Figure 1
Figure 1

A schematic representation of the implant based contact process for STM patterned devices. For each step shown, the left is a pseudo-plan view and the right is a cross-section of the step. First (a), the heavily doped contact wires are defined by using photolithography and low energy ion implantation. Secondly, after the wafer is etched with STM alignment marks and diced, implanted chips are loaded into a UHV system for high temperature processing, H-passivation and STM lithography. The etched fiducial marks, see (b) and (c), guide the STM during its coarse positioning to locate the preimplanted wires. Upon completion of STM lithography (b), the pattern is dosed with phosphine and heated to incorporate the dopants. Note that the overlap between the STM pattern and the implant wire define the interface between the implant wire and the 2D electron gas. Then, (c) a capping layer of Si is deposited to encapsulate the device. Finally, the sample is removed from the chamber and (d) Al metal contacts are deposited and patterned by photolithography.

This strategy dramatically simplifies the contemporary strategies for aligning and contacting STM patterned nanodevices. Specifically, no sample specific patterning or alignment is required outside of the STM patterning step, in contrast to typical contacting schemes. Our strategy does not use any electron beam lithography, at any stage. Furthermore, the bulk of the ex situ (non-UHV) processing is done on the wafer scale, i.e., the alignment marks, implant and shallow etch features are all performed at the wafer level. Since a typical 100 mm wafer can yield ≈ 100 of the 4 mm × 10 mm chips used in the vacuum processing, the productivity benefit of the wafer scale processing can be enormous after only a few chips. Finally, since this approach provide overlap between two conducting planes, rather than drilling holes or slicing faces through the delta layer plane, the quality and reliability of the contacts may be better once it is optimized. But, in order to realize this approach, detailed knowledge of the dopant diffusion for the complex thermal histories used in the UHV sample preparation is needed.

Results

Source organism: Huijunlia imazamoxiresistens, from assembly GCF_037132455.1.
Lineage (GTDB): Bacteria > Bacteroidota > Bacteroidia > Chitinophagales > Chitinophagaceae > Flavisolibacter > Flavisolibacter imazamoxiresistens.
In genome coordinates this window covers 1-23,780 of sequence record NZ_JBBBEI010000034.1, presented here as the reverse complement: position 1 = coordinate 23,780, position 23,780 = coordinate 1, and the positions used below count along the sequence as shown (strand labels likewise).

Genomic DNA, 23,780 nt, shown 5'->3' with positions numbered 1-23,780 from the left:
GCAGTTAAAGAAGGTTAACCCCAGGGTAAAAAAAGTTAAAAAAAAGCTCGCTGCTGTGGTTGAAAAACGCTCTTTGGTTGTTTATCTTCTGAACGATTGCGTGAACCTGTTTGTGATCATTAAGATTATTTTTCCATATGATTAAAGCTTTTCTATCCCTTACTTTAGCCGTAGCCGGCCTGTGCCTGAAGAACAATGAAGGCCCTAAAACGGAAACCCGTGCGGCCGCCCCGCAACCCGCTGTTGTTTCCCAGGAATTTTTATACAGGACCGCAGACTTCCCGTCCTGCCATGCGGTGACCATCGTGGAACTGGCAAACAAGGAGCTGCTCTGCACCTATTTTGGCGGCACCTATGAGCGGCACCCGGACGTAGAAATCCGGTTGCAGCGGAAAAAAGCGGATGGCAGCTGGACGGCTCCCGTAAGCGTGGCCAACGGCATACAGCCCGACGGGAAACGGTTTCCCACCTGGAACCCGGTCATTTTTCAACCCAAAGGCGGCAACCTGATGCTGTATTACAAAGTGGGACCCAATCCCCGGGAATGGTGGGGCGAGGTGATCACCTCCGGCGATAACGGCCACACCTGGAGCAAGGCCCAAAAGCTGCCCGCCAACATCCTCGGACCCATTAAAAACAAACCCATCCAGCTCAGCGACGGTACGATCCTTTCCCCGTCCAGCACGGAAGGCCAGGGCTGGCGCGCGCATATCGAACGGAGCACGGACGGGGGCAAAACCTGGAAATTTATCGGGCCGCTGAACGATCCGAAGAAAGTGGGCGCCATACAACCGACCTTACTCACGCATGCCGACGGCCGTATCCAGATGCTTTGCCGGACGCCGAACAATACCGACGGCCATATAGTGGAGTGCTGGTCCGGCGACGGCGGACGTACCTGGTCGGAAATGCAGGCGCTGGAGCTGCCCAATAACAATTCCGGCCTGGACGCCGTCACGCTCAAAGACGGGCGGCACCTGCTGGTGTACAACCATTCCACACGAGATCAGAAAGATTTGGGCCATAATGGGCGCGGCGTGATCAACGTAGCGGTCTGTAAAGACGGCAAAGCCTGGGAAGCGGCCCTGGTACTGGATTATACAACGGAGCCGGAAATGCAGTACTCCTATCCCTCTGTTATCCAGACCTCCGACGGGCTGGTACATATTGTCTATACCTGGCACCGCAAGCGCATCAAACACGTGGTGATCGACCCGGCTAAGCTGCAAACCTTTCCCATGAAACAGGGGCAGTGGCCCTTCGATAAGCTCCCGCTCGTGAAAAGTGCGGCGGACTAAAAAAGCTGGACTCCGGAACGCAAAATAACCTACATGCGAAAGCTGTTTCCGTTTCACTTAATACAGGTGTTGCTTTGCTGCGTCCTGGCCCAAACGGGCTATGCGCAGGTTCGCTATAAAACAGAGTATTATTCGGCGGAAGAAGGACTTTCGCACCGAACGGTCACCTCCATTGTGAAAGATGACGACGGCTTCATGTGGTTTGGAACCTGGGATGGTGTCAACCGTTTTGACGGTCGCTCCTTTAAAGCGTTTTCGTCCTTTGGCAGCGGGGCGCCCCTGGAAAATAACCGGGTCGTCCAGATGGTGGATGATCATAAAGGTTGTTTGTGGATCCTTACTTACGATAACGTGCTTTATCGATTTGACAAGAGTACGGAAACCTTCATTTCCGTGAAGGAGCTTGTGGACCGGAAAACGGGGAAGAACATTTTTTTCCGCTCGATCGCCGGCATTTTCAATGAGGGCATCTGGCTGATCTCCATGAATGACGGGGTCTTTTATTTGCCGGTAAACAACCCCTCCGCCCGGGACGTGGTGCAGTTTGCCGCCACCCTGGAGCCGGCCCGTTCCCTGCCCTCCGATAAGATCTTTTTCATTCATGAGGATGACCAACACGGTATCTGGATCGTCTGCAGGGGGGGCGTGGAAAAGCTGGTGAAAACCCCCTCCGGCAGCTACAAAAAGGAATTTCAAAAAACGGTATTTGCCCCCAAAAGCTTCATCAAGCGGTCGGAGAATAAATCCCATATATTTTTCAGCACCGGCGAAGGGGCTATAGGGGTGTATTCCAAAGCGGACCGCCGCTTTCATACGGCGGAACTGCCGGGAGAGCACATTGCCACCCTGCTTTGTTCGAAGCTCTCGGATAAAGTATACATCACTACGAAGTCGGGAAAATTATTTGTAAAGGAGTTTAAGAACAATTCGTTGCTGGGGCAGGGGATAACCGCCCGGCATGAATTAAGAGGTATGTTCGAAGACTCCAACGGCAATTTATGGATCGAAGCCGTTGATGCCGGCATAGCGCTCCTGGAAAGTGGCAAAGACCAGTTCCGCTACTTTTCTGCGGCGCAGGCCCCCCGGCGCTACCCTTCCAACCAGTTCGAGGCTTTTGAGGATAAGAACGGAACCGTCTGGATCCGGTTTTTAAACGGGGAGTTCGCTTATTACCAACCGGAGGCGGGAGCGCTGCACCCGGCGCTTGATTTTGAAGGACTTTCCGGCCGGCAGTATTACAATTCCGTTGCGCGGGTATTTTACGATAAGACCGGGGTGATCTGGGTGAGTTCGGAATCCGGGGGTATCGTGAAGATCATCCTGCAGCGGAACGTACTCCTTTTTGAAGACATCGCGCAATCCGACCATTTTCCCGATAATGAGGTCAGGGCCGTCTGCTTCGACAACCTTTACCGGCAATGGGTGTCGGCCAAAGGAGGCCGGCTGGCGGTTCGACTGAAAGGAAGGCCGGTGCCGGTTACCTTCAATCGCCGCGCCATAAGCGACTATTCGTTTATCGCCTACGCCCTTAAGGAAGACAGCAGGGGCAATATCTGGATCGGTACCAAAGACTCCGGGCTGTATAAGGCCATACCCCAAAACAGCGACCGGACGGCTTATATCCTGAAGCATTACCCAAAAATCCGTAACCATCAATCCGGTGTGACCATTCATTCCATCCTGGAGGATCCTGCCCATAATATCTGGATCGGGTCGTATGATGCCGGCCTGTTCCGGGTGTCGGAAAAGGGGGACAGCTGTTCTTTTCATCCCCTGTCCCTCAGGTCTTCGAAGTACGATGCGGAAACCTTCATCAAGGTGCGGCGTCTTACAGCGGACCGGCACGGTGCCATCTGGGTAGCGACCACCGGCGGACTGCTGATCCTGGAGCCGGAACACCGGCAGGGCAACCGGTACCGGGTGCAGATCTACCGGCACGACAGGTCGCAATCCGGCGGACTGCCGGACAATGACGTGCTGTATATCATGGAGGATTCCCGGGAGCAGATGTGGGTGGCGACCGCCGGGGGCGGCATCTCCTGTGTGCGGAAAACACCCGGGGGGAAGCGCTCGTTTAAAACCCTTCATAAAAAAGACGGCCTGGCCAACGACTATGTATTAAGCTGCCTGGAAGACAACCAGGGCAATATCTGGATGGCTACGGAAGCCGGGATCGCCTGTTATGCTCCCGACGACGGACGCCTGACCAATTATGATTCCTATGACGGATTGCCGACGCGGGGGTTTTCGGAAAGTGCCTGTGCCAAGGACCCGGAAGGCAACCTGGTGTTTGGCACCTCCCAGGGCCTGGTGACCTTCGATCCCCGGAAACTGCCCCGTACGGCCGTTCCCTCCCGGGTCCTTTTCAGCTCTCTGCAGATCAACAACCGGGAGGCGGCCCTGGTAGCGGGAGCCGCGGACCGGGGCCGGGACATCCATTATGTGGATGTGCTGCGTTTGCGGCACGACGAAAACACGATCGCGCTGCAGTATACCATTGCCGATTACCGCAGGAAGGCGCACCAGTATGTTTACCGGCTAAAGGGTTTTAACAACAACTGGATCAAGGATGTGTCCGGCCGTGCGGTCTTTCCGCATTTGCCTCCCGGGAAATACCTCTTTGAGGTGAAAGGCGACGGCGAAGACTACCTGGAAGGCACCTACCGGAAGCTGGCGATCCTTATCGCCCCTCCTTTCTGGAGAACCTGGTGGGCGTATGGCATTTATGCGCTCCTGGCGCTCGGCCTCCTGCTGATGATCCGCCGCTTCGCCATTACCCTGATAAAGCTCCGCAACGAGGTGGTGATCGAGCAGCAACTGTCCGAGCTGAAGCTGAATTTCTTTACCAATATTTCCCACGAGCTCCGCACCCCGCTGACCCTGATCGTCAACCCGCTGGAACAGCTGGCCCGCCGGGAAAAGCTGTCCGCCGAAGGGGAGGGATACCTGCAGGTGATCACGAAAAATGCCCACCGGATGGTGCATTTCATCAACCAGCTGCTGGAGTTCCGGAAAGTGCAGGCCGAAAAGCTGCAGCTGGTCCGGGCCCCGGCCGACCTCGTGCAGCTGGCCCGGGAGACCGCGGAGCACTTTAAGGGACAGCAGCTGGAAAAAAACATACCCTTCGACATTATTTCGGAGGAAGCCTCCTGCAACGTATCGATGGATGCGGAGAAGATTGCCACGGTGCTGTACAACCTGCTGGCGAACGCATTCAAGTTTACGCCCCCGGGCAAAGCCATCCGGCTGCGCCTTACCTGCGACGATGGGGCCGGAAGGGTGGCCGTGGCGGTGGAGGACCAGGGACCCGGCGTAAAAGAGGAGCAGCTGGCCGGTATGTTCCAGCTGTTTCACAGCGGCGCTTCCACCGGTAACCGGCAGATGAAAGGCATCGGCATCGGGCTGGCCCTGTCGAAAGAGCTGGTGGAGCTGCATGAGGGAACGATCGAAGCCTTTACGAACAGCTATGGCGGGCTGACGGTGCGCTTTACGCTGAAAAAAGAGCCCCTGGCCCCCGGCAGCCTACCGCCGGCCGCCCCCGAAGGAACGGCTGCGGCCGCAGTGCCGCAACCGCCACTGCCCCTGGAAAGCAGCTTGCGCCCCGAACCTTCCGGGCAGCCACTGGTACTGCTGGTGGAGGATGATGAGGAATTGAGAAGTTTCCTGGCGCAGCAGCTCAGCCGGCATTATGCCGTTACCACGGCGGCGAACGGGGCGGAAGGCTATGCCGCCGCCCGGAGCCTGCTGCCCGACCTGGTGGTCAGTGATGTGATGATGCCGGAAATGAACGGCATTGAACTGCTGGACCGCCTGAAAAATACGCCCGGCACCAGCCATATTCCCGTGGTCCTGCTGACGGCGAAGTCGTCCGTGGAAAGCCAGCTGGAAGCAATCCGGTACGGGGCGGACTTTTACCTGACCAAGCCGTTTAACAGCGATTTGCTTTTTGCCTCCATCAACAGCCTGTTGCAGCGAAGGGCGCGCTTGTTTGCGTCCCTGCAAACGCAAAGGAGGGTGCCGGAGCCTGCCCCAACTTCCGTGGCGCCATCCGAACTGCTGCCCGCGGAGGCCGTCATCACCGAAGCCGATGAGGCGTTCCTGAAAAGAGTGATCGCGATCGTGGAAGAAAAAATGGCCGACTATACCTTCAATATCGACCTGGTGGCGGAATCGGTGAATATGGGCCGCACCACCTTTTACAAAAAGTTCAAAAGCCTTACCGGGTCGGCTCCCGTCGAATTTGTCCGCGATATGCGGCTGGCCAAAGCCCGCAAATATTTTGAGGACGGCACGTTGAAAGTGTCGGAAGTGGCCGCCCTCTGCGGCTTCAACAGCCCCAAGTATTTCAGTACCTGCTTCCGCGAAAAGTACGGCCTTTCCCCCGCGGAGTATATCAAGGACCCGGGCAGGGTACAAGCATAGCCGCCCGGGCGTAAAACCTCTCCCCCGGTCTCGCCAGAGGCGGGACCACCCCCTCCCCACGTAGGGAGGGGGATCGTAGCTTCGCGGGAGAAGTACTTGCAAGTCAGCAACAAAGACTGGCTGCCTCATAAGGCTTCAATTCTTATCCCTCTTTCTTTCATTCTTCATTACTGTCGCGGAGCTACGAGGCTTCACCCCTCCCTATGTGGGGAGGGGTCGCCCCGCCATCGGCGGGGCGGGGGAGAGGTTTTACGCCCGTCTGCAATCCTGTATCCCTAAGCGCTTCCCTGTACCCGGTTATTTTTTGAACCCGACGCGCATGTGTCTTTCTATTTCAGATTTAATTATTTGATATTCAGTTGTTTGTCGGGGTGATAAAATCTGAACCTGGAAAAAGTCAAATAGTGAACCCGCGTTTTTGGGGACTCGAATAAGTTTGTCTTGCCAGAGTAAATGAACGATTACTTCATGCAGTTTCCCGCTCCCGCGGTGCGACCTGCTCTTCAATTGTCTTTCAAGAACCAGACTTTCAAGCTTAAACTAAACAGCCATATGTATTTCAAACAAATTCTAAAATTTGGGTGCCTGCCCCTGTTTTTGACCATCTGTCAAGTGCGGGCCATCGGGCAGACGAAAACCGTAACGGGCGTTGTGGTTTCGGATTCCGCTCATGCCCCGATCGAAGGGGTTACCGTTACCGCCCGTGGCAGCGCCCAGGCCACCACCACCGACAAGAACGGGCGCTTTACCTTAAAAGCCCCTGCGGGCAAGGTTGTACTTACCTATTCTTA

Another unstated requirement in developing this preimplant strategy is to minimize the disruption of the successful processes being carried out during the UHV stages of the nanodevice fabrication. Paramount amongst these is surface preparation of the Si(100) templates used for STM-based patterning of the nanodevices. This typically begins with 8 hours degassing at ≈ 600 °C followed by staged ramping and several “flashes” (several second excursions) where the samples reach temperatures ≥ 1200 °C (see UHV processing in methods section). At temperatures above 1000 °C, P diffuses significantly in Si which can lead to unintended electrical leakage or shorting. Therefore, detailed knowledge of P diffusion specific to these samples and conditions is needed. Modeling of the post-processing distribution of P atoms is not straightforward due to the proximity of the surface and the complicated nature of the temperature profile, which is not well represented by a singular time and temperature typically used to evolve a dopant profile (see UHV processing in methods section). Furthermore, as these are shallow implants in Si, one must account for bulk and surface diffusion and different surface configurations, e.g. dimers, step edges, etc10,11 to calculate the P diffusion accurately. Attempts to numerically estimate diffusion lengths and the onset of shorting are insufficient to provide the confidence for designing a robust solution. Therefore, to avoid complicated analysis and building in too many assumptions, we first designed an experiment to determine acceptable spacing between neighboring implant lines for different high temperature processing protocols that ensures electrical isolation. Further discussion will be provided later on our paramterization of diffusion and comparisons to diffusion estimates shown in Table 1.